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Explore the Mekong on a Four-Country River Cruise


A four-country Mekong cruise aims to reopen the river way to China. For JOE CUMMINGS, raging rapids and fiery chilies spice up a serene upstream sailing.

Published on Aug 4, 2017

 

As I stroll down a winding dirt path to a Lao government jetty four kilometers northwest of Vientiane, one vessel, with its distinctively rounded bow and stern and open double decks running the entire length, stands out from all others.

I'll be spending the next 14 days aboard this ship, the RV Champa Pandaw, as it sails from the Lao capital via the waters of Thailand, Laos and Burma to Jinghong, in China's Yunnan province, and taking in the expansive green-roofed vision below, my trepidations about being confined to one space for two weeks dissolve and I know it's going to be a good trip.

Mekong river
Some verdant parts of the sailing recall Emerald City.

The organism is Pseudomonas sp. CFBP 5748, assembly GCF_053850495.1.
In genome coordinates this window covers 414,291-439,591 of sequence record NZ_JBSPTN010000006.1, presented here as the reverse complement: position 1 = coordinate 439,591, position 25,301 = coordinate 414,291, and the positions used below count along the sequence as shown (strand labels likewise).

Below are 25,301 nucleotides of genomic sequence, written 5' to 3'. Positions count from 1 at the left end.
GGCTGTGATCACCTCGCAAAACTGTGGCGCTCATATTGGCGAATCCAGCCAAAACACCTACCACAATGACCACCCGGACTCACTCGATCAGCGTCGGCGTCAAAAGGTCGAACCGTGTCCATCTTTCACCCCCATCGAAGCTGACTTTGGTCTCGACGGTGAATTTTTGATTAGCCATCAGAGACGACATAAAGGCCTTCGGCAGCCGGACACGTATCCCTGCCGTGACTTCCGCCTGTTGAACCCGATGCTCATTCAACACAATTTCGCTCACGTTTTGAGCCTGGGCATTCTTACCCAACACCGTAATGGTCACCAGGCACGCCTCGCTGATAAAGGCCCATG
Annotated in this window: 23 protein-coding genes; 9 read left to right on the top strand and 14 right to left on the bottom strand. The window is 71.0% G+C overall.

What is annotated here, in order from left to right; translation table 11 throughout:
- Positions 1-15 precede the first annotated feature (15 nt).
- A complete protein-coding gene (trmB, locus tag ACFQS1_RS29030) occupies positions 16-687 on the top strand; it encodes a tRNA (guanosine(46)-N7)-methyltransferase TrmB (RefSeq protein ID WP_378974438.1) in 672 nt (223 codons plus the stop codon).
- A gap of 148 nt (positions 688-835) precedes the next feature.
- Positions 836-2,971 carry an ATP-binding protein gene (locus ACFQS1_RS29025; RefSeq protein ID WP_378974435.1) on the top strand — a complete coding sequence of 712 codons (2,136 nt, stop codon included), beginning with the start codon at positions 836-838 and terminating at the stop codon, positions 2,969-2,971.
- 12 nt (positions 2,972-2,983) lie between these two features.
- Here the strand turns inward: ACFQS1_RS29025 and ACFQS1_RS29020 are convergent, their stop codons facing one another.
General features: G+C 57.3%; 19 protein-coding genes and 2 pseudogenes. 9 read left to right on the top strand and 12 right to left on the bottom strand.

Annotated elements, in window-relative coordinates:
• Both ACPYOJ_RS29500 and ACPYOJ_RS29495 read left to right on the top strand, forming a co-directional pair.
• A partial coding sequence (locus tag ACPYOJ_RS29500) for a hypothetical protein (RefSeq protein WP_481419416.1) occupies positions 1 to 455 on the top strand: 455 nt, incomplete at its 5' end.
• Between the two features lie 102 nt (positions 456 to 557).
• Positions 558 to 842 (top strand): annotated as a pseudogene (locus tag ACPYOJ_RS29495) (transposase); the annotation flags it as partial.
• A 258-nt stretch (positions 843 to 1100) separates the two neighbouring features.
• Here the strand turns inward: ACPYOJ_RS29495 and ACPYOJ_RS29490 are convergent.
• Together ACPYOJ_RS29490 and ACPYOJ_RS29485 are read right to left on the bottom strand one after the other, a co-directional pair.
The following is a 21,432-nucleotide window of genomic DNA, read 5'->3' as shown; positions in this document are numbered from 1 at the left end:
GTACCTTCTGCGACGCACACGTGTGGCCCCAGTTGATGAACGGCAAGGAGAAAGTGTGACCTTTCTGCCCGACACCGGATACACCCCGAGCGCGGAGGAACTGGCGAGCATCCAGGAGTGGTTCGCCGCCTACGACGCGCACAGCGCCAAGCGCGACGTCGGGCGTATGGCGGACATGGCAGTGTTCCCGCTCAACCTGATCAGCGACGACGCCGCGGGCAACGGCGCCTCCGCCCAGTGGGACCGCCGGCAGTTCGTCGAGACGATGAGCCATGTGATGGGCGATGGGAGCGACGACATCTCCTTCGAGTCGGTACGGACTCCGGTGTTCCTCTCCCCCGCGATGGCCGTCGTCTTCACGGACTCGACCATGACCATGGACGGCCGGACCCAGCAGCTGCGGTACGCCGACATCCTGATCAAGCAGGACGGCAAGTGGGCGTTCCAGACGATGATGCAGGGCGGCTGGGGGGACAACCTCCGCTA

Belonging to a leisure fleet owned and operated by Pandaw Cruises, the 44-meter vessel is patterned on original plans from the Irrawaddy Flotilla Company, which navigated the inland waterways of British Burma from 1865 until the late 1940s and was once the finest river fleet in the world.

Our ship and its sister, the RV Laos Pandaw, that plies the same route, are engineered to tackle the fast currents and boulder-studded rapids of the upper Mekong River. Like its paddle-wheeler counterparts in colonial Burma, the craft's relatively shallow 1.2-meter draft means it can moor virtually anywhere, even along remote, uninhabited riverbanks where there is no pier, a boon for onshore exploration. Still, in the first three sailings of 2016 since Pandaw opened the route, the mighty river defeated all efforts by the company to make it to Jinghong. I'm hoping the fourth time is a charm.

After the obligatory welcome drink, I check into my stateroom on the lower deck, unpack and climb to the upper level to watch as the ship pushes off. It's not long before Vientiane's modest collection of factories, warehouses and office buildings gives way to a pastoral river valley. Long canoes moored to bamboo staves signal villages and fishing settlements along the way.